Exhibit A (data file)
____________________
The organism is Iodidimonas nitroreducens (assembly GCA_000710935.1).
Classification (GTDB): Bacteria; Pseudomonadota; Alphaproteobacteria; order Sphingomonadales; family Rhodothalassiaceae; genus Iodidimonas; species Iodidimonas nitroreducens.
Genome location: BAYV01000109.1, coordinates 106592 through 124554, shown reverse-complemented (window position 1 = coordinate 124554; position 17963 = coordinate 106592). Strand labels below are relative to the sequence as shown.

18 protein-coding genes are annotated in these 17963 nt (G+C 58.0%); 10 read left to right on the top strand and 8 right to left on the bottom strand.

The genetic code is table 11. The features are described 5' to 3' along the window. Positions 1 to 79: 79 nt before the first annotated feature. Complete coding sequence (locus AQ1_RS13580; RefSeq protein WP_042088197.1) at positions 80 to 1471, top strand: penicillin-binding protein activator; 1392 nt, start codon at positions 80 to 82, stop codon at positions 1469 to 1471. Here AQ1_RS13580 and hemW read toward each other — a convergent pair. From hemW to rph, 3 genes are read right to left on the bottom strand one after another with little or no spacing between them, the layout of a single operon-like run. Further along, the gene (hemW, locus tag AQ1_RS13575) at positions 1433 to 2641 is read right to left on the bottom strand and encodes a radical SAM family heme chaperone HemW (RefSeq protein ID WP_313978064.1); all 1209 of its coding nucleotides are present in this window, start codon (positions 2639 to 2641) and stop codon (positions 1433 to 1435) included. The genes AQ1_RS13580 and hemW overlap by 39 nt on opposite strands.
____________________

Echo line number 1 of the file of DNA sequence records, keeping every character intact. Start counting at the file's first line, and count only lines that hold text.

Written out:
The organism is Iodidimonas nitroreducens (assembly GCA_000710935.1).